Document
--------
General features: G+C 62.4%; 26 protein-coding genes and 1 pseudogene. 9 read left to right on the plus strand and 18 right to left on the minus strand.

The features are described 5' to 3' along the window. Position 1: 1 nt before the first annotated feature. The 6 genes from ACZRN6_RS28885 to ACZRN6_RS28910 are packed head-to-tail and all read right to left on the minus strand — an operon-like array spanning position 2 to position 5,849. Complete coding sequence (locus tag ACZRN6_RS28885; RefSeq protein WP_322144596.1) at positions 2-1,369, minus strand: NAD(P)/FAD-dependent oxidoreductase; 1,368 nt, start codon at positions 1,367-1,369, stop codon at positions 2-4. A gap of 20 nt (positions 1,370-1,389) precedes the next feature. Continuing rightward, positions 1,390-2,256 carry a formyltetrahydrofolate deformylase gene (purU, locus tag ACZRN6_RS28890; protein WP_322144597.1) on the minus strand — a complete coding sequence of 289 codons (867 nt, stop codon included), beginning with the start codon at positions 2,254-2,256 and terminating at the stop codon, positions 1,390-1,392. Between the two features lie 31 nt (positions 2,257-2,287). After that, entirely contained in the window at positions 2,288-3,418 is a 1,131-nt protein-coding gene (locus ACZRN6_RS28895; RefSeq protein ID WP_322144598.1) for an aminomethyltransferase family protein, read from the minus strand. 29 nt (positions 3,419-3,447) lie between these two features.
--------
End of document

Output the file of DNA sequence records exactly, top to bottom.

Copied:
General features: G+C 62.4%; 26 protein-coding genes and 1 pseudogene. 9 read left to right on the plus strand and 18 right to left on the minus strand.

The features are described 5' to 3' along the window. Position 1: 1 nt before the first annotated feature. The 6 genes from ACZRN6_RS28885 to ACZRN6_RS28910 are packed head-to-tail and all read right to left on the minus strand — an operon-like array spanning position 2 to position 5,849. Complete coding sequence (locus tag ACZRN6_RS28885; RefSeq protein WP_322144596.1) at positions 2-1,369, minus strand: NAD(P)/FAD-dependent oxidoreductase; 1,368 nt, start codon at positions 1,367-1,369, stop codon at positions 2-4. A gap of 20 nt (positions 1,370-1,389) precedes the next feature. Continuing rightward, positions 1,390-2,256 carry a formyltetrahydrofolate deformylase gene (purU, locus tag ACZRN6_RS28890; protein WP_322144597.1) on the minus strand — a complete coding sequence of 289 codons (867 nt, stop codon included), beginning with the start codon at positions 2,254-2,256 and terminating at the stop codon, positions 1,390-1,392. Between the two features lie 31 nt (positions 2,257-2,287). After that, entirely contained in the window at positions 2,288-3,418 is a 1,131-nt protein-coding gene (locus ACZRN6_RS28895; RefSeq protein ID WP_322144598.1) for an aminomethyltransferase family protein, read from the minus strand. 29 nt (positions 3,419-3,447) lie between these two features.